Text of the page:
Increased kōkako numbers in Ōtanewainuku forest

Kōkako. Photo: David Cook/DOC

Kōkako bird numbers in the Ōtanewainuku forest have increased by 15 since 2018 according to the latest survey conducted recently by the Ōtanewainuku Kiwi Trust.

Trust Chairman Bruce Fraser said that teams of volunteers under the guidance of kōkako experts spent two weeks in the forest spotting birds and recording territories.

“Before the impact of pests and predators, kōkako flourished in Ōtanewainuku. But by the early 2000’s there were no kōkako left. However, with excellent pest and predator control, we have been able to reintroduce kōkako into Ōtanewainuku,” says Bruce.

“We are very grateful to the Rotoehu Ecological Trust, the Kaharoa Kōkako trust and the support of six local iwi for the 39 birds we have translocated into Ōtanewainuku.

“This result is in line with previous surveys and gives us a cautious confidence that we will once again see kōkako flourishing throughout the Ōtanewainuku forest and beyond.

“With the introduced birds and natural breeding our numbers were up to 52 in 2018 and we’re now pleased to report that 31 pairs and 7 singles were counted in the latest survey bringing our number to 69, an increase of 15 over the past two years,” says Bruce.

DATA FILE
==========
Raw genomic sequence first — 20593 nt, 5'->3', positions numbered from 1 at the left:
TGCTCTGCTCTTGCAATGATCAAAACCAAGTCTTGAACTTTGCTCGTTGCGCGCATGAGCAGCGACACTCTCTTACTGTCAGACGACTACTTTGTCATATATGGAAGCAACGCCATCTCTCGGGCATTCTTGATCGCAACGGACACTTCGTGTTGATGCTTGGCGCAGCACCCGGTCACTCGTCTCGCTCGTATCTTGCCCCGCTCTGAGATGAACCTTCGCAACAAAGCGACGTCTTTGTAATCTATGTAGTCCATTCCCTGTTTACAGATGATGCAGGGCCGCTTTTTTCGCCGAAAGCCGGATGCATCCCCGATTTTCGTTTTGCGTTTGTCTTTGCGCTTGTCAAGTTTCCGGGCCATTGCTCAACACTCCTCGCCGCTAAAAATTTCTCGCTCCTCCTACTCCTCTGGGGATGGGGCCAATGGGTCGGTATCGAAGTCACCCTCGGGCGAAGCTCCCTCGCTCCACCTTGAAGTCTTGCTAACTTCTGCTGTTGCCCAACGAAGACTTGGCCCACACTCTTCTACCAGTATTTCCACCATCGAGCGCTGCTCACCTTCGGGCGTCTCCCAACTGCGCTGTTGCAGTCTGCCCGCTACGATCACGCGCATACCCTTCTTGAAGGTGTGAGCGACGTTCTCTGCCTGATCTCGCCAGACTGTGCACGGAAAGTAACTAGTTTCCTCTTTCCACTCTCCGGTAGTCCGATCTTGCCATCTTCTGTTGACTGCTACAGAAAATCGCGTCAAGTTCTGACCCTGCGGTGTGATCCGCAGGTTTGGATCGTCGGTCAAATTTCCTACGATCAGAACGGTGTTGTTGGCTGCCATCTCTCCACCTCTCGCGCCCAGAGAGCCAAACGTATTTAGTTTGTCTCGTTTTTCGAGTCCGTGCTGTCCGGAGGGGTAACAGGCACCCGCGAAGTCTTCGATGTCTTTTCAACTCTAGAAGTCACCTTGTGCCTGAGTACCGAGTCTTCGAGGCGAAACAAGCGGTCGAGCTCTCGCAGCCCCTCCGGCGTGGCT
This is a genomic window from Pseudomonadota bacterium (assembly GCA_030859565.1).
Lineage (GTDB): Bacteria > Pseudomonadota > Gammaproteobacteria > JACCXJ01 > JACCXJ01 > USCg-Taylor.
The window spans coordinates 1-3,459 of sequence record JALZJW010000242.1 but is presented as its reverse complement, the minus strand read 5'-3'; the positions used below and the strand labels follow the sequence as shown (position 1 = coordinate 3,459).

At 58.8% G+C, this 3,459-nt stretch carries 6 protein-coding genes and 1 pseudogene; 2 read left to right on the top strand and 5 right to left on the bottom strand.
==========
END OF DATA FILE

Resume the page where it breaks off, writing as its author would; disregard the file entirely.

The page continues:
“Volunteers are the driving force of the work that the Trust does to protect kiwi, kōkako and other animals and plants of the forest and this project was no exception with over 750 volunteer hours recorded so far with more to come tidying up reports.

“Survey coordinator Hans Pendergrast in particular spent many hours organising the work and the volunteer teams and we’re very grateful for his input.”

Hans says that it’s such a privilege to be involved in the recovery plan for kōkako. 

“The national recovery plan objective is to reach 3000 pairs by 2025. This survey result for Ōtanewainuku has added value to the recovery plan,” says Hans. “It’s so exciting to see kōkako pairs establishing territories in new areas within Ōtanewainuku.

“I continue to marvel at the skill and commitment of the kōkako experts who lead the work in the forest. The enthusiasm and commitment of our Trust volunteers made the survey work efficient, created an excellent team spirit and added knowledge and experience to our volunteer capability.

“There’s still much to do to control pests and predators, but the hard work is so worthwhile when we see the kōkako population continue to flourish,” says Hans.

The kōkako belongs to the endemic New Zealand wattlebirds (Callaeidae), an ancient family of birds which includes the saddleback and the extinct huia.


The kōkako is the only member of its family to have survived on the mainland. It has a pair of brightly coloured, fleshy wattles extending from either side of its gape to meet below the neck. The bird is not particularly good at flying and prefers to use its powerful legs to leap and run through the forest.

The next survey will be conducted in 2024.

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